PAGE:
Second Round: 33rd Pick
It happened almost overnight. With a stellar performance at the Senior Bowl, Florida International’s Jonathan Cyprien went from virtual anonymity to one of the hottest prospects in the 2013 draft class.
Cyprien is not your ordinary safety from the Sun Belt conference. He jumps off the tape, aggressively pursuing the ball on every play.
But is he rated as highly in NFL war rooms as he is in the Twitter draft community?
|+ Looks the part with great size and a muscular build||- Relatively inexperienced in man coverage|
|+ Non-stop motor, relentlessly flies around the field||- Aggressiveness sometimes takes him out of position to make a play|
|+ A physical striker with closing speed and range||- Below average timed speed in the 4.6 area|
|+ Team captain, a high-energy leader||- Rarely challenged by top college competition|
For a safety from the Sun Belt conference, Cyprien sure looks the part. Rocked up with muscle, he possesses ideal size for the position at 6’0 ¼”, 217 pounds.
Though he ran in the 4.6 area in the 40-yard dash at his Pro Day, Cyprien is a tremendous athlete with the necessary speed and short-area burst. His athleticism was evidenced by more impressive results in other drills such as a 38.5” vertical at the NFL Scouting Combine. He is fairly fluid when changing direction and has some natural explosiveness.
Overall, evaluators will not be very impressed by workout numbers, but flip on the tape and you notice a gamer who is able to get the most out of what physical abilities he has.
A competitive, high-energy player who leads by example, Cyprien is the type of individual every coach wants in his locker room. In addition to making a positive impressive in interviews, he was named a team captain as a senior.
In his four-year college career, Cyprien started every game for the Panthers.
Florida International ran a two-deep zone, which required Cyprien to patrol large areas of the field. In addition to lining up deep, he also moved around the formation quite a bit during his time with the Panthers. At times, he would move into the box as a linebacker. He also has experience lining up over receivers in the slot and in-line tight ends.
Playing the Ball
For his size, Cyprien plays the ball very well in the air. On tape, anticipation and burst make up for his lack of elite timed speed. He reacts with good timing and closing burst, breaking up passes. Due to that timing and his striking force, he is able to separate receivers from the ball.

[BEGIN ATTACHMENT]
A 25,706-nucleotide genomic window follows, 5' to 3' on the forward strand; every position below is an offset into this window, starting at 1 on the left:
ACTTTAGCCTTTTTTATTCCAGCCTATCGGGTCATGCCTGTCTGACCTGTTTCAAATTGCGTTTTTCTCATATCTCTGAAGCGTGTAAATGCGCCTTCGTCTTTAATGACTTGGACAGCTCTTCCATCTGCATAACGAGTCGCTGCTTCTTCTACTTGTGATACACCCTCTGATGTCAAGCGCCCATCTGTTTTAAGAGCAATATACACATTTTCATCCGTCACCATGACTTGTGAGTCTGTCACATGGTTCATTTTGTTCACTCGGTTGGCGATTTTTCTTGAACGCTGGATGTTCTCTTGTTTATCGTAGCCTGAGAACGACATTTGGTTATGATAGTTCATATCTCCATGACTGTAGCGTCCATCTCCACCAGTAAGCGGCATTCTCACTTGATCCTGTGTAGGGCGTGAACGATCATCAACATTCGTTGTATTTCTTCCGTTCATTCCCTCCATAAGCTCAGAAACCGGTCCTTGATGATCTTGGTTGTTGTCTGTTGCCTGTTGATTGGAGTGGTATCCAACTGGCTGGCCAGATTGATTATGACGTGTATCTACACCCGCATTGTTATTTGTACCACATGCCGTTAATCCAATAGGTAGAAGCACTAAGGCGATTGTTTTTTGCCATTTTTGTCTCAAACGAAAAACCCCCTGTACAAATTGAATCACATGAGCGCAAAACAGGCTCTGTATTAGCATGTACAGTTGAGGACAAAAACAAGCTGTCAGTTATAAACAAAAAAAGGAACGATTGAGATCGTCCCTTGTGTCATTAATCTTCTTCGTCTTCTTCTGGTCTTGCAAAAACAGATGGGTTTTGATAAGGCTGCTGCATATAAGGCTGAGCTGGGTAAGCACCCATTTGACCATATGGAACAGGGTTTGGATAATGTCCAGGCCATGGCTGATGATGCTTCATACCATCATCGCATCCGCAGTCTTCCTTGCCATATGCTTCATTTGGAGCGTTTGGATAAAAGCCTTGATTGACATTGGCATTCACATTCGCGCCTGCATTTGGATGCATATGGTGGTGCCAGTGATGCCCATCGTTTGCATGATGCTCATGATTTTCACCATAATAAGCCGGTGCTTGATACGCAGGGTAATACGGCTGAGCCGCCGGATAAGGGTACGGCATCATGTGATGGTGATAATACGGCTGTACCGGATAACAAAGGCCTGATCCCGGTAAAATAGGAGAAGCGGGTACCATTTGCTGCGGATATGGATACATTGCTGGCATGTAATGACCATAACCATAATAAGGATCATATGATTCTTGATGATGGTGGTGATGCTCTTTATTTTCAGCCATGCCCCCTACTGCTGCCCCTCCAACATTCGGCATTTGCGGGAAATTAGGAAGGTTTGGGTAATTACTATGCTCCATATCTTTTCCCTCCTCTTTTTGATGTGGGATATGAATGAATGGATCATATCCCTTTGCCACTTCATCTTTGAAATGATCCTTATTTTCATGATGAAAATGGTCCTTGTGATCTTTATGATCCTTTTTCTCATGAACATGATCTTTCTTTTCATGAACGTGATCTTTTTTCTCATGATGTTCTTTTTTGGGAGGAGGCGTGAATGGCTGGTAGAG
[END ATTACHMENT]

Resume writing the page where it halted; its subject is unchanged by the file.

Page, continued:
Cyprien possesses the requisite production against the pass, finishing his college career with 29 passes defended and seven interceptions.
Against the Run
Cyprien excels against the run, where he has been active and willing since he stepped onto the field in college. On film, it appears he wants to be involved in every play, displaying a relentless motor. He is a finisher, a punishing but reliable tackler with excellent range.
When playing the run, Cyprien shows good recognition skills and generally does a nice job of locating the ball. He is quick to react and fill the box, but aggressive pursuit angles occasionally work against him.
His effort level is matched by his toughness, as he willingly takes on blockers, inviting contact. He can hold his own at the point of attack, but does not shed blocks particularly well and is often engulfed by bigger linemen.
While at Florida International, Cyprien was rarely counted on in man coverage. Due to inexperience, some NFL teams could view him as either a liability or a project. Before he is able to earn reps at the next level, he may need to clean up his footwork and technique.
That said, he appears to be big and physical enough to match up against NFL tight ends. Likewise, he is an excellent athlete for his size with fluid hips. His explosiveness and closing speed show when he has to plant and drive. By most accounts, Cyprien seemed to have held his own against smaller, quicker competition at the Senior Bowl.
Where he may lack experience in man coverage, we have seen Jonathan Cyprien handle incredible zone responsibilities.
A four-year starter at safety, he displays a great understanding of zone concepts. Though he occasionally second guesses himself against play-action, I came away impressed by his zone awareness.
Cyprien excels moving forward, covering the field in front of him with great tenacity. Whether playing a deep or shallow zone, he displays impressive range and the ability to cover wide areas.
I do have some concerns about his technique in deep zone. However, he has flashed tremendous capability as a playmaking center fielder, notably against Louisville as a senior.
Cyprien earns high marks across the board as a tackler. Not only is he a punishing hitter, but he is also sound and reliable.
A blend of size, speed and toughness make him an intimidating defender. He explodes through ball-carriers, displaying great striking force as he brings his hips into the tackle.
Unlike many hard-hitting defensive backs, Cyprien is also a dependable wrap-up tackler with good form and discipline.
He was very productive in college, leading the Panthers in tackles as a sophomore and senior, recording 265 total in his four years. Additionally, he forced six fumbles in his time at Florida International.
Future Role/Scheme Versatility
At the next level, Cyprien would fit best in a scheme that allowed him to primarily operate in zone coverage. He is at his best when he can roam the field. While he excels covering the ground in front of him in the box, he also could be seen as a free safety.
Despite playing mostly zone in college, Cyprien may be seen as capable of playing in less familiar schemes. He is not limited by a lack of size or athleticism.
Also worth noting, he was a good special teams player in college, making his impact felt on return coverage teams.
Draft Projection: Late first to early third round